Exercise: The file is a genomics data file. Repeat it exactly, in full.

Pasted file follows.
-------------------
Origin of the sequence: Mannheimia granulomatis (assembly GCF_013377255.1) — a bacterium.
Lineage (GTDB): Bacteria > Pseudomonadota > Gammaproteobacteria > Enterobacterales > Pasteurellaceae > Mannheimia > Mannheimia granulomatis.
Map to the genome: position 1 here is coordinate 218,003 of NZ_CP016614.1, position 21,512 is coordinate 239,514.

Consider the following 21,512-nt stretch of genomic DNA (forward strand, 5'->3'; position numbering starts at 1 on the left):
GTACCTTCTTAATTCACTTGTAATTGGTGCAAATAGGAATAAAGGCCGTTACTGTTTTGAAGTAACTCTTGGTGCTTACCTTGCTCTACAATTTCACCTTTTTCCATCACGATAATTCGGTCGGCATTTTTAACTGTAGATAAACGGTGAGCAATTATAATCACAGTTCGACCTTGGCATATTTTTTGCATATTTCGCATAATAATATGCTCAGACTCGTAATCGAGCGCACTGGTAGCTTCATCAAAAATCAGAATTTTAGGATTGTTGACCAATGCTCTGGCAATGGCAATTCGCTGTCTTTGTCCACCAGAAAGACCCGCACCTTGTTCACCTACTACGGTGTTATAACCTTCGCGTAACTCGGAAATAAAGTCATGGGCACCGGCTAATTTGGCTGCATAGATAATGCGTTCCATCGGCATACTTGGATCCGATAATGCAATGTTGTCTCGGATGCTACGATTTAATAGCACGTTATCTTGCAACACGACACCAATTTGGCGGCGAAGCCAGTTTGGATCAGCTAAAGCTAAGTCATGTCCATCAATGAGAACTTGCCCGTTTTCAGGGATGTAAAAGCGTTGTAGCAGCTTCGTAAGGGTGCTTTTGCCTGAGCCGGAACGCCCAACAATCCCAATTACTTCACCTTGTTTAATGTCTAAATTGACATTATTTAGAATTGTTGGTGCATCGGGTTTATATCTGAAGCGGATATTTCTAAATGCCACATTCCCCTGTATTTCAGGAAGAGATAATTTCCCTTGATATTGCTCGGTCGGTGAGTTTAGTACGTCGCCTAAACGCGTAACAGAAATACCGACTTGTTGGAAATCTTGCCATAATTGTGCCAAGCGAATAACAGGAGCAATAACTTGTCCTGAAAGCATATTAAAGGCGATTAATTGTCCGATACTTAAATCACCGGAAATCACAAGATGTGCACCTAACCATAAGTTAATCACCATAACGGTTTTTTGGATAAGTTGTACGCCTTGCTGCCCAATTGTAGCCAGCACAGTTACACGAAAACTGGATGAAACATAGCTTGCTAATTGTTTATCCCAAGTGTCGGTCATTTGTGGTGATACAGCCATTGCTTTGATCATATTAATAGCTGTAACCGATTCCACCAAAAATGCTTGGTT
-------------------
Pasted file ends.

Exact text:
Origin of the sequence: Mannheimia granulomatis (assembly GCF_013377255.1) — a bacterium.
Lineage (GTDB): Bacteria > Pseudomonadota > Gammaproteobacteria > Enterobacterales > Pasteurellaceae > Mannheimia > Mannheimia granulomatis.
Map to the genome: position 1 here is coordinate 218,003 of NZ_CP016614.1, position 21,512 is coordinate 239,514.

Consider the following 21,512-nt stretch of genomic DNA (forward strand, 5'->3'; position numbering starts at 1 on the left):
GTACCTTCTTAATTCACTTGTAATTGGTGCAAATAGGAATAAAGGCCGTTACTGTTTTGAAGTAACTCTTGGTGCTTACCTTGCTCTACAATTTCACCTTTTTCCATCACGATAATTCGGTCGGCATTTTTAACTGTAGATAAACGGTGAGCAATTATAATCACAGTTCGACCTTGGCATATTTTTTGCATATTTCGCATAATAATATGCTCAGACTCGTAATCGAGCGCACTGGTAGCTTCATCAAAAATCAGAATTTTAGGATTGTTGACCAATGCTCTGGCAATGGCAATTCGCTGTCTTTGTCCACCAGAAAGACCCGCACCTTGTTCACCTACTACGGTGTTATAACCTTCGCGTAACTCGGAAATAAAGTCATGGGCACCGGCTAATTTGGCTGCATAGATAATGCGTTCCATCGGCATACTTGGATCCGATAATGCAATGTTGTCTCGGATGCTACGATTTAATAGCACGTTATCTTGCAACACGACACCAATTTGGCGGCGAAGCCAGTTTGGATCAGCTAAAGCTAAGTCATGTCCATCAATGAGAACTTGCCCGTTTTCAGGGATGTAAAAGCGTTGTAGCAGCTTCGTAAGGGTGCTTTTGCCTGAGCCGGAACGCCCAACAATCCCAATTACTTCACCTTGTTTAATGTCTAAATTGACATTATTTAGAATTGTTGGTGCATCGGGTTTATATCTGAAGCGGATATTTCTAAATGCCACATTCCCCTGTATTTCAGGAAGAGATAATTTCCCTTGATATTGCTCGGTCGGTGAGTTTAGTACGTCGCCTAAACGCGTAACAGAAATACCGACTTGTTGGAAATCTTGCCATAATTGTGCCAAGCGAATAACAGGAGCAATAACTTGTCCTGAAAGCATATTAAAGGCGATTAATTGTCCGATACTTAAATCACCGGAAATCACAAGATGTGCACCTAACCATAAGTTAATCACCATAACGGTTTTTTGGATAAGTTGTACGCCTTGCTGCCCAATTGTAGCCAGCACAGTTACACGAAAACTGGATGAAACATAGCTTGCTAATTGTTTATCCCAAGTGTCGGTCATTTGTGGTGATACAGCCATTGCTTTGATCATATTAATAGCTGTAACCGATTCCACCAAAAATGCTTGGTT